Kymlicka thus provides another sectarian doctrine, that
of "comprehensive liberalism" (Rawls 1987: 6
and 24, cited in Kymlicka 1995: 164). The implications of
this observation go beyond the scope of this paper,
though Kymlicka's arguments might be reconstructed so as
to avoid this premise. For the project pursued by the
UNESCO Commission of developing a "Global
Ethics", Kymlicka's premise may render that theory
less attractive than the contractualist theory sketched
The second difference between the two theories is the
support offered to groups seeking to maintain their
culture unchanged. Recall that contractualism does not
justify such claims, instead arguing for the interest in
controlling such cultural changes. As mentioned,
Kymlicka, on the other hand, argues that national groups
should be enabled to maintain their culture if they want.
The reasons for this stronger claim are not clear. The
interest in participation in a community for the sake of
securing a context of choice does not ground a claim to
maintaining a particular community, nor a claim to the
resources needed to preserve a culture indefinitely
without change (cf. Buchanan 1991: 55; Tomasi
1995: 594). The culture may change, and individuals may
successfully shift cultural affiliations, without
endangering their ability to regard their lives as
meaningful and structured. So the character of a culture
may change, without threatening extinction neither of the
culture nor of the meaning of individuals' life plans
(Kymlicka 1989: 167). Indeed, on Kymlicka's view the
constitutive interest in culture allows drastic changes
in culture brought about by government or others, as long
as the individuals face "no danger to their ability
to examine the options that their cultural structure had
made meaningful to them" (Kymlicka 1989: 167). Thus,
the right to maintain national cultures that Kymlicka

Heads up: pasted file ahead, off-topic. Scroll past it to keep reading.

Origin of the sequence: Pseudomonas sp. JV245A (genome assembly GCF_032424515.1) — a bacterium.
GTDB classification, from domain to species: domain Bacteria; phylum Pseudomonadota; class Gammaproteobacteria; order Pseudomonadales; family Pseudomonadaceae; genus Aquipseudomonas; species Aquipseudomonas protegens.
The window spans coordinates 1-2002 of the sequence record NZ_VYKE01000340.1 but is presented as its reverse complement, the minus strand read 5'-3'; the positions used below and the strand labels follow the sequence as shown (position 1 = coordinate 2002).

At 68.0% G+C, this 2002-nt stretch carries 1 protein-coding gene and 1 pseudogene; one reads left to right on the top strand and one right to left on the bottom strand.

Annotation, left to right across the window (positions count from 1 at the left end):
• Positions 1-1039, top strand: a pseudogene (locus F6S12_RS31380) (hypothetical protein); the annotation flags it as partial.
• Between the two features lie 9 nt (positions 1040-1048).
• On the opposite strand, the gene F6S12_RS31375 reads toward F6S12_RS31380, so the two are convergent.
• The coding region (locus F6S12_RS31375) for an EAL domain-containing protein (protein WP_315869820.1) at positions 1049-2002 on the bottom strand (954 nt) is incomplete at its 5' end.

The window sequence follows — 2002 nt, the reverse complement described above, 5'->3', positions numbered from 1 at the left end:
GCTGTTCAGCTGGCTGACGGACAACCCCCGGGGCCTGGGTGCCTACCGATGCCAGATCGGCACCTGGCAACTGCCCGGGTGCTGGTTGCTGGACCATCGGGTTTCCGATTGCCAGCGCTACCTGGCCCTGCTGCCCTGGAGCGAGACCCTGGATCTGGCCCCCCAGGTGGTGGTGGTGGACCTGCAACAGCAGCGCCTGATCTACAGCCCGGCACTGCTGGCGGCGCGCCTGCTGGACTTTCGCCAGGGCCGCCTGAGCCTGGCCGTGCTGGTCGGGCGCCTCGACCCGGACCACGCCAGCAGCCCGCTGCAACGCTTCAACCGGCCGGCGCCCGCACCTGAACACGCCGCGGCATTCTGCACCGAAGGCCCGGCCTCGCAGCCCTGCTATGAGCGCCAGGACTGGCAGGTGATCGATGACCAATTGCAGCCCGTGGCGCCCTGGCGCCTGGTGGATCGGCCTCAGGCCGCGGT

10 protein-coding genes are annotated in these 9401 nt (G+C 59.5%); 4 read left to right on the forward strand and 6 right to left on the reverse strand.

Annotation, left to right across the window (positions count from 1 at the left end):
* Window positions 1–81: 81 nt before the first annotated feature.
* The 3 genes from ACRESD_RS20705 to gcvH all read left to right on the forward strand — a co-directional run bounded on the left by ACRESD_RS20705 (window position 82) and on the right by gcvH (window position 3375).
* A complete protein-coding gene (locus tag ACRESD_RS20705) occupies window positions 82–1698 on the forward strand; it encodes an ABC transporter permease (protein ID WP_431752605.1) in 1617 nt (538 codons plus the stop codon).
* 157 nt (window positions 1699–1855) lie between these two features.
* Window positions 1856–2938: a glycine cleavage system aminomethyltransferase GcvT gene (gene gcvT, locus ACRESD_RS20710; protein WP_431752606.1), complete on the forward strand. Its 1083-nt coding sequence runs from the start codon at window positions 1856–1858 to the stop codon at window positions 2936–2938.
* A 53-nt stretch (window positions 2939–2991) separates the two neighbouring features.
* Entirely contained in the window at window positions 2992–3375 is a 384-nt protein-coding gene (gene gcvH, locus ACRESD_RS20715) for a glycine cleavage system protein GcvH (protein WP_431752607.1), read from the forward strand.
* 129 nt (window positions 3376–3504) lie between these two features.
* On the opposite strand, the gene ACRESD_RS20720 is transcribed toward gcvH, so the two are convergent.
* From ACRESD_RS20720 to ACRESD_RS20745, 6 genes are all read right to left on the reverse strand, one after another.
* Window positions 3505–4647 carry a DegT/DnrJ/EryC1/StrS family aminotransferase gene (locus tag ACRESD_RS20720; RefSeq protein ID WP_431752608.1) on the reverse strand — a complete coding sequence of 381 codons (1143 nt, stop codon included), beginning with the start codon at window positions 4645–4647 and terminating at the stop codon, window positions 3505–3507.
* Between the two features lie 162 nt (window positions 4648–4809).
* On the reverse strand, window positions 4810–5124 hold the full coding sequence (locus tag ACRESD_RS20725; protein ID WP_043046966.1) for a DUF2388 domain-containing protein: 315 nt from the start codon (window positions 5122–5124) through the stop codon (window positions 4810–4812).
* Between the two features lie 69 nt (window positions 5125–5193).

seeks to justify must be bolstered by other arguments not
easily apparent in the texts.
4 O'Neill: Critical of Rights
In several influential books Onora O'Neill has
developed an account of justice and other aspects of
ethics, with particular attention to issues of global
justice (1986 and 1996). She has warned against focussing
on rights rather than obligations, and some of her
objections would appear to apply to the present defence
of rights concerning culture.
By way of introduction, two differences between
O'Neill's approach and this version of liberal
contractualism seem worth mentioning. Like Kymlicka,
O'Neill's account draws on a conception of an autonomous
person, whose central characteristic is the "the
actual capacities and capabilities for action"
(1986: 167). The account of liberal contractualism
sketched here, on the other hand, avoids such
assumptions. The relevant interests include the
satisfaction of basic needs required for survival,
regardless of the individual considered as an agent.
Interest in democratic control, likewise, is not
justified by an ideal of self-governance, but rather
based on arguments that alternative allocations of such
controls threaten individuals' important interests.
Secondly, O'Neill appears to hold that normative
theories are of two kinds: they either regard obligations
or rights as fundamental. Her view is that obligation,
rather than rights, should be the fundamental notion in
moral arguments (1996: 4-5, 127-9, 140). In contrast,
liberal contractualism presents a third option, starting